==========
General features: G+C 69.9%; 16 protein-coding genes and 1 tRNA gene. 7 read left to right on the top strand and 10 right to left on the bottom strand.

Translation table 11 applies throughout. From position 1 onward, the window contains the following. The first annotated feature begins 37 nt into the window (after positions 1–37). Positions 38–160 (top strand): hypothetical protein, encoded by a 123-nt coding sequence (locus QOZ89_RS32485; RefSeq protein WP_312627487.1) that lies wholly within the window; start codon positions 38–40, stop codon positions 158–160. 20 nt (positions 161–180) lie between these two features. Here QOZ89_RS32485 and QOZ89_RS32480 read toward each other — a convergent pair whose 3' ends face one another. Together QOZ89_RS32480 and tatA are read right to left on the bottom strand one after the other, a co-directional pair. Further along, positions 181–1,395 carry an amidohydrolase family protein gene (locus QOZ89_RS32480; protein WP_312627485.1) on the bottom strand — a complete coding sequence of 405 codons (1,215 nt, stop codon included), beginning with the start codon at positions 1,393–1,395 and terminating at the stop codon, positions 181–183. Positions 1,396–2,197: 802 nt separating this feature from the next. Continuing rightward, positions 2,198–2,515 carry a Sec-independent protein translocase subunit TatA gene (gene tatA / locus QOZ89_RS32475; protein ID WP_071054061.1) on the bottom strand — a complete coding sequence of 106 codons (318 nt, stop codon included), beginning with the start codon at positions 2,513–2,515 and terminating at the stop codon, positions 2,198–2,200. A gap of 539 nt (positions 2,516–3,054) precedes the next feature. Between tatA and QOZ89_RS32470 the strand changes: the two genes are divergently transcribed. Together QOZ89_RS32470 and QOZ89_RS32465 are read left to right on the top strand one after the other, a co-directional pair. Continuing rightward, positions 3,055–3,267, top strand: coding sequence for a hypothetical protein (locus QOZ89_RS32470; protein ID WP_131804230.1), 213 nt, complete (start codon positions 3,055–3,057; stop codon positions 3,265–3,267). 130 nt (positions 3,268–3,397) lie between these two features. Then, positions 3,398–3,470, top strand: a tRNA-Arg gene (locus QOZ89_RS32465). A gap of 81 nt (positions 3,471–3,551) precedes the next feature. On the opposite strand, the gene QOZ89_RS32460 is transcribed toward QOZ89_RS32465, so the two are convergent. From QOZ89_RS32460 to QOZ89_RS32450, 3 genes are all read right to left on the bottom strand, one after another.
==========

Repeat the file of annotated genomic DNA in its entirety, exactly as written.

General features: G+C 69.9%; 16 protein-coding genes and 1 tRNA gene. 7 read left to right on the top strand and 10 right to left on the bottom strand.

Translation table 11 applies throughout. From position 1 onward, the window contains the following. The first annotated feature begins 37 nt into the window (after positions 1–37). Positions 38–160 (top strand): hypothetical protein, encoded by a 123-nt coding sequence (locus QOZ89_RS32485; RefSeq protein WP_312627487.1) that lies wholly within the window; start codon positions 38–40, stop codon positions 158–160. 20 nt (positions 161–180) lie between these two features. Here QOZ89_RS32485 and QOZ89_RS32480 read toward each other — a convergent pair whose 3' ends face one another. Together QOZ89_RS32480 and tatA are read right to left on the bottom strand one after the other, a co-directional pair. Further along, positions 181–1,395 carry an amidohydrolase family protein gene (locus QOZ89_RS32480; protein WP_312627485.1) on the bottom strand — a complete coding sequence of 405 codons (1,215 nt, stop codon included), beginning with the start codon at positions 1,393–1,395 and terminating at the stop codon, positions 181–183. Positions 1,396–2,197: 802 nt separating this feature from the next. Continuing rightward, positions 2,198–2,515 carry a Sec-independent protein translocase subunit TatA gene (gene tatA / locus QOZ89_RS32475; protein ID WP_071054061.1) on the bottom strand — a complete coding sequence of 106 codons (318 nt, stop codon included), beginning with the start codon at positions 2,513–2,515 and terminating at the stop codon, positions 2,198–2,200. A gap of 539 nt (positions 2,516–3,054) precedes the next feature. Between tatA and QOZ89_RS32470 the strand changes: the two genes are divergently transcribed. Together QOZ89_RS32470 and QOZ89_RS32465 are read left to right on the top strand one after the other, a co-directional pair. Continuing rightward, positions 3,055–3,267, top strand: coding sequence for a hypothetical protein (locus QOZ89_RS32470; protein ID WP_131804230.1), 213 nt, complete (start codon positions 3,055–3,057; stop codon positions 3,265–3,267). 130 nt (positions 3,268–3,397) lie between these two features. Then, positions 3,398–3,470, top strand: a tRNA-Arg gene (locus QOZ89_RS32465). A gap of 81 nt (positions 3,471–3,551) precedes the next feature. On the opposite strand, the gene QOZ89_RS32460 is transcribed toward QOZ89_RS32465, so the two are convergent. From QOZ89_RS32460 to QOZ89_RS32450, 3 genes are all read right to left on the bottom strand, one after another.